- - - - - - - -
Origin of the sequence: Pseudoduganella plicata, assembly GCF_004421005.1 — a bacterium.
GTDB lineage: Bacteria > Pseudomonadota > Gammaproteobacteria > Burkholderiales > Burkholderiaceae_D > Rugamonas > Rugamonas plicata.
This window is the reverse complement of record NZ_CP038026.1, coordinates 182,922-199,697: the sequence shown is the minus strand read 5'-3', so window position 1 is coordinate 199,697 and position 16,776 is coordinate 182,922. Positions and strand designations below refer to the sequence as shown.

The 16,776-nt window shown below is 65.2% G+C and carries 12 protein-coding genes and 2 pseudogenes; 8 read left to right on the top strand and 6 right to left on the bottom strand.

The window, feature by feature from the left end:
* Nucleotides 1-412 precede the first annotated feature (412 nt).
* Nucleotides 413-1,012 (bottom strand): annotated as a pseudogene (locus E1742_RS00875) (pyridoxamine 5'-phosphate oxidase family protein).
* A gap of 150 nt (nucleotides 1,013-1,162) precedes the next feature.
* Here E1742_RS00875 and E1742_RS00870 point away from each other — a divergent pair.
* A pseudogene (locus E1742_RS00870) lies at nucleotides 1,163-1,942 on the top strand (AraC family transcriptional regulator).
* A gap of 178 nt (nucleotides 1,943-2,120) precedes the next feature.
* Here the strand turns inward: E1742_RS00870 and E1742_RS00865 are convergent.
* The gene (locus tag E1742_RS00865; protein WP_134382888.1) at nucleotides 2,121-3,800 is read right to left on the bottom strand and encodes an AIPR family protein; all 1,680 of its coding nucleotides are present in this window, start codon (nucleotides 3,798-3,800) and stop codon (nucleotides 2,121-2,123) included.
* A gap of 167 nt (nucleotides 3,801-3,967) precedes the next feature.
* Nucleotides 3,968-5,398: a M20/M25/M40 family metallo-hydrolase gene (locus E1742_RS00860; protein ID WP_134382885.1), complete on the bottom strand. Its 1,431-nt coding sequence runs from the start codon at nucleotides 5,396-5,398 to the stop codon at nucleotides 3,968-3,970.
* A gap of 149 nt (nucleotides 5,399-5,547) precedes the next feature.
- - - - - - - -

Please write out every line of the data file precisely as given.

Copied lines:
Origin of the sequence: Pseudoduganella plicata, assembly GCF_004421005.1 — a bacterium.
GTDB lineage: Bacteria > Pseudomonadota > Gammaproteobacteria > Burkholderiales > Burkholderiaceae_D > Rugamonas > Rugamonas plicata.
This window is the reverse complement of record NZ_CP038026.1, coordinates 182,922-199,697: the sequence shown is the minus strand read 5'-3', so window position 1 is coordinate 199,697 and position 16,776 is coordinate 182,922. Positions and strand designations below refer to the sequence as shown.

The 16,776-nt window shown below is 65.2% G+C and carries 12 protein-coding genes and 2 pseudogenes; 8 read left to right on the top strand and 6 right to left on the bottom strand.

The window, feature by feature from the left end:
* Nucleotides 1-412 precede the first annotated feature (412 nt).
* Nucleotides 413-1,012 (bottom strand): annotated as a pseudogene (locus E1742_RS00875) (pyridoxamine 5'-phosphate oxidase family protein).
* A gap of 150 nt (nucleotides 1,013-1,162) precedes the next feature.
* Here E1742_RS00875 and E1742_RS00870 point away from each other — a divergent pair.
* A pseudogene (locus E1742_RS00870) lies at nucleotides 1,163-1,942 on the top strand (AraC family transcriptional regulator).
* A gap of 178 nt (nucleotides 1,943-2,120) precedes the next feature.
* Here the strand turns inward: E1742_RS00870 and E1742_RS00865 are convergent.
* The gene (locus tag E1742_RS00865; protein WP_134382888.1) at nucleotides 2,121-3,800 is read right to left on the bottom strand and encodes an AIPR family protein; all 1,680 of its coding nucleotides are present in this window, start codon (nucleotides 3,798-3,800) and stop codon (nucleotides 2,121-2,123) included.
* A gap of 167 nt (nucleotides 3,801-3,967) precedes the next feature.
* Nucleotides 3,968-5,398: a M20/M25/M40 family metallo-hydrolase gene (locus E1742_RS00860; protein ID WP_134382885.1), complete on the bottom strand. Its 1,431-nt coding sequence runs from the start codon at nucleotides 5,396-5,398 to the stop codon at nucleotides 3,968-3,970.
* A gap of 149 nt (nucleotides 5,399-5,547) precedes the next feature.